Double the Trouble if You Ignore the Context

Never read a Bible verse. Never try to determine the meaning of a biblical text without reading its context. Always read a paragraph before and after. Even better, read the whole chapter or entire biblical book.

You’ve probably heard us at Stand to Reason say this in the past. It’s our way of reminding people to always read Scripture in context. If you don’t, this can create two related problems.

First, when you ignore the context, you don’t know what the author is talking about. That’s a serious liability to figuring out what the verse in question means. That’s because context—more than anything—determines the meaning of the text you’re reading.

Some people think that knowing the original language is the most important element in interpretation. Although knowing Greek, Hebrew, or Aramaic can be helpful, it doesn’t tell you everything. The Greek language might tell you the possible options for the meaning of a New Testament word. The context, though, will tell you which of those options is being used in the passage.

When you ignore the context, then, you are ignoring the information the author is giving you to tell you what he’s talking about. If you don’t know what he’s talking about, then it’s possible to misunderstand what he means. If you misunderstand the author’s intended meaning, then you’re misunderstanding what God is trying to tell you.

Second, when you ignore the context, you are more likely to create new context from your life situation. When you don’t read the text before and after a verse, you create a context vacuum that you are tempted to fill with your own life circumstances. Since context determines the meaning of the smaller unit of text, your own life situation becomes the new context that changes the meaning of the verse.

For example, many people read or cite Matthew 18:20 out of context. They’ll be in a small group Bible study at someone’s home and begin their prayer with, “God, you tell us that where two or three come together in my name, there am I with them.” They wrongly interpret that verse to mean that if two or more believers are together, then God is present with them. That’s not what Jesus meant, though. Instead, He’s explaining how to handle a brother who sins. You can tell because the verses before and after verse 20 (also known as the context!) are about church discipline. Therefore, verse 20 should be understood in that light. Jesus is telling us we need two or more people to properly judge a believer who refuses to repent.

The reason the correct meaning of Matthew 18:20 is commonly missed is that believers often ignore the context, leading to the two problems I mentioned. First, they don’t read the whole passage where Jesus explains the subject He’s discussing. This creates a context vacuum. Second, they use their own life situation as new context, thereby changing the meaning of the verse. The believer thinks, I’m in a Bible study with several other Christians. Jesus said, “Where two or three come together in my name, there am I with them.” Therefore, since there are more than two or three of us here in Jesus’ name, we know that Jesus is with us.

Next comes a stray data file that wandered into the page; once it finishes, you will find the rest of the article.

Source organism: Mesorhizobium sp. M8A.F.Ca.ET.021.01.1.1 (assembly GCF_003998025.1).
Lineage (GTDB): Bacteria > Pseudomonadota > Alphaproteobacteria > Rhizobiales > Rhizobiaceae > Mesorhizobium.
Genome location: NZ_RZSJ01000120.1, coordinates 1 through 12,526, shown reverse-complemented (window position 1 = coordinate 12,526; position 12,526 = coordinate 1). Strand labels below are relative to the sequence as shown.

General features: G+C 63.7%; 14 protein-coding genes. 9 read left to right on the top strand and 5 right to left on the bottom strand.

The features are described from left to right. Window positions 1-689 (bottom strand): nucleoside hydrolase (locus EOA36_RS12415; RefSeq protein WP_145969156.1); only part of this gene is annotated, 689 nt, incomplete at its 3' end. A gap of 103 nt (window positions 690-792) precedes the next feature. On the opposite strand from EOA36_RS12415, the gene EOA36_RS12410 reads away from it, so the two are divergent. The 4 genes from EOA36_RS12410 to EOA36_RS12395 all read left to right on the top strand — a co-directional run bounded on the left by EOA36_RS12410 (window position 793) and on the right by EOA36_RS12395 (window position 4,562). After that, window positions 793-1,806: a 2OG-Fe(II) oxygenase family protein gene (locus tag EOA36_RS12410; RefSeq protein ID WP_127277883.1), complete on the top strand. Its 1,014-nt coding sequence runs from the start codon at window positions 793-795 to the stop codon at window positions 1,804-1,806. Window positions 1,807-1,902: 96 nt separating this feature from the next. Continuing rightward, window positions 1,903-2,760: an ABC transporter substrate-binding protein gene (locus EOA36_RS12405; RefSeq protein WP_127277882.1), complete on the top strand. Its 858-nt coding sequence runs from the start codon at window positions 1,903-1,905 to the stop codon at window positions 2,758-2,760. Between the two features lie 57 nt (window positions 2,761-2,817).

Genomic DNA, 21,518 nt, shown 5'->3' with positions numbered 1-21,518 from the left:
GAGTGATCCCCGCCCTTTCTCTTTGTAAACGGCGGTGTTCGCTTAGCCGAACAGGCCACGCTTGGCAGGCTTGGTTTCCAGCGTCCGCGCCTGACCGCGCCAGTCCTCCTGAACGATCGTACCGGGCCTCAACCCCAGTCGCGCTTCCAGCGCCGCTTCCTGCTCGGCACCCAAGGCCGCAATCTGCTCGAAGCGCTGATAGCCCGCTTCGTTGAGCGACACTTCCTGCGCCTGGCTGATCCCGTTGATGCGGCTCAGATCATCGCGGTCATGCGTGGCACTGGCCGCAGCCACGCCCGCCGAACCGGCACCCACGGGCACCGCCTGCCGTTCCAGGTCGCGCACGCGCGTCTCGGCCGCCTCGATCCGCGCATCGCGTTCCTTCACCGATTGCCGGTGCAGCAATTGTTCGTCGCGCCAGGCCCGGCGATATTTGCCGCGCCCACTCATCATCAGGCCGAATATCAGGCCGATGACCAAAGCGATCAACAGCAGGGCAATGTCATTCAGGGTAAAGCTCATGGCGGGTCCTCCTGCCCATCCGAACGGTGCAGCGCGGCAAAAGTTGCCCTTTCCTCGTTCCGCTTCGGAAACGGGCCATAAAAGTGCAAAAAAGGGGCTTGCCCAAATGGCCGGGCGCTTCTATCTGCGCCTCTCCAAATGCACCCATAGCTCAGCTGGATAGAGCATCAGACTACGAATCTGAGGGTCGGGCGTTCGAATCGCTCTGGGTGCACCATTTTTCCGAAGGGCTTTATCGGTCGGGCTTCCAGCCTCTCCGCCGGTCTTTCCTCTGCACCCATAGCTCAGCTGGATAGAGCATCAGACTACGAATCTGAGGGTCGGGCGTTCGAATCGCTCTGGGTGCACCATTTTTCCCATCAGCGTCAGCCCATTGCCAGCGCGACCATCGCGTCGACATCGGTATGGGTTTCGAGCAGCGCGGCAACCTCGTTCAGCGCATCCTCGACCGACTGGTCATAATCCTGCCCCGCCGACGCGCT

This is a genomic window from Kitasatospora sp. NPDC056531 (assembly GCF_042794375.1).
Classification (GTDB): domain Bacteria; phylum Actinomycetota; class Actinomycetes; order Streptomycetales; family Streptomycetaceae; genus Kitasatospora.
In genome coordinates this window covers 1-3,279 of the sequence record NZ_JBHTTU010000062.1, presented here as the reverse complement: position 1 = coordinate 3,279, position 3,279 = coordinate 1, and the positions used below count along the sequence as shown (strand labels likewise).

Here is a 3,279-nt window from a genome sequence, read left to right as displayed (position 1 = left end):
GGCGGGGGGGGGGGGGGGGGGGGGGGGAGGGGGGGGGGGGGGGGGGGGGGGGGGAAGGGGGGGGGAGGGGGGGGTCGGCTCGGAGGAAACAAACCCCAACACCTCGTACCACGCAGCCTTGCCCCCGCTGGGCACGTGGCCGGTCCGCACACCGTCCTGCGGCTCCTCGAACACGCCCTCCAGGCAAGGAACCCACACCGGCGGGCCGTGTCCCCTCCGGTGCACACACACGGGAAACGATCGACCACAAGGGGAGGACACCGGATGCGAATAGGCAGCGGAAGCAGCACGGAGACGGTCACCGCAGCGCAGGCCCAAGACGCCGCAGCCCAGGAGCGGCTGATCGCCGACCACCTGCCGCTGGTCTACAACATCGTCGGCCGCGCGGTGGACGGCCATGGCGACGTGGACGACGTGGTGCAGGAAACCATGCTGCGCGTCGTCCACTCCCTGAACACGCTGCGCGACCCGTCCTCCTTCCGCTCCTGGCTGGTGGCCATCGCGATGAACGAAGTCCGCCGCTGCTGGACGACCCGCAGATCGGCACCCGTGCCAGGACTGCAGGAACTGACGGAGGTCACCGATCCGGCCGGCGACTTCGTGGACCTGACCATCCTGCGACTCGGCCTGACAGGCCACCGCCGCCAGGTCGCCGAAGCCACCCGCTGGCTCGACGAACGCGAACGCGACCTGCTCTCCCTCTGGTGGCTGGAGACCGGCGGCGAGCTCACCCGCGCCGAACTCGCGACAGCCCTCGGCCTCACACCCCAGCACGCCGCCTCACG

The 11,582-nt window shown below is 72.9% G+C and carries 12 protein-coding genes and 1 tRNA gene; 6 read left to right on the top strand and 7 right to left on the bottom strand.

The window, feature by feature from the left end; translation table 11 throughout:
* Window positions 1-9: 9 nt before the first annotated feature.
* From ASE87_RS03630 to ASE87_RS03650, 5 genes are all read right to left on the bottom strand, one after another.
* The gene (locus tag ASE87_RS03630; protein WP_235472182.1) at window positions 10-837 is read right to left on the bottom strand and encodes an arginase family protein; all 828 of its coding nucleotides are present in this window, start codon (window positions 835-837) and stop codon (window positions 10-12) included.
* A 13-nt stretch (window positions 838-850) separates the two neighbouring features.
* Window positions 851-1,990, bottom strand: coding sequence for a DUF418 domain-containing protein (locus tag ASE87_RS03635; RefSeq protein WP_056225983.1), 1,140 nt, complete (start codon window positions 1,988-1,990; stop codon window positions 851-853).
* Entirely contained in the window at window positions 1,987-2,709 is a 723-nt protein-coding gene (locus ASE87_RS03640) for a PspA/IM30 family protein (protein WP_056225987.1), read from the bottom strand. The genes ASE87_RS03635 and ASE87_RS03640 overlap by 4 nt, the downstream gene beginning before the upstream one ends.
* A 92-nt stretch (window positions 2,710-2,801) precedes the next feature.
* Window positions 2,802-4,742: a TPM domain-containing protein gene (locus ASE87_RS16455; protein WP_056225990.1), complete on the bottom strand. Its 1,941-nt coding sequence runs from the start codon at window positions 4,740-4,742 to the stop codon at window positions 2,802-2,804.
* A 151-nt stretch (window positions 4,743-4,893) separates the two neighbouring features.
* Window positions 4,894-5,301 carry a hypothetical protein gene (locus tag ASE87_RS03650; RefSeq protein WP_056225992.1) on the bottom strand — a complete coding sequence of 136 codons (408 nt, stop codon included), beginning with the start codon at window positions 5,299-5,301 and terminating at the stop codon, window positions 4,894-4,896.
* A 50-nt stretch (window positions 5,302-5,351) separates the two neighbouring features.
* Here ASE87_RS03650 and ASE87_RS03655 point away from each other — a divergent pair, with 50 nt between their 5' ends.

This might seem benign, but it’s dangerous. In this case, the Christian has concluded that the verse tells him Jesus is with them. You might think, What’s the harm in believing that? In this case, the belief is not incorrect—Jesus is with them—but that verse doesn’t support that belief. The believer has ignored the Holy Spirit’s inspired context and then created his own context, thus changing the meaning of Jesus’ teaching. Now Matthew 18:20 isn’t about church discipline but rather about believing Jesus is with you. That’s not Bible reading. That’s not allowing the Holy Spirit to transform you. That’s not listening to God but listening to yourself and baptizing your faulty interpretation with the authority of God’s Word. If a Christian wants a verse that supports the fact that Jesus is present with him, he can always turn to Matthew 28:20.

As I said above, misinterpreting Matthew 18:20 in this case doesn’t result in an unbiblical belief, but it’s still incorrect. Letting your own life situation become the context for a Bible verse, though, can lead to a more serious unbiblical or unethical belief.

I’ll close with a final thought, which I’ve already hinted at, and which might sound obvious. The Holy Spirit not only inspired the Bible verse you’re reading, but He also inspired the context—the words before and after. So, when you don’t read the context, you are simultaneously ignoring the Holy Spirit’s inspired context and overwriting it with your own life situation. God gave us the necessary information to figure out what His Word means. Now, I realize there are some passages that are difficult to understand even with the context. Generally speaking, though, reading the Holy Spirit’s inspired context will help you not only steer clear of common misinterpretations but also figure out what God wants to say to you.

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Alan Shlemon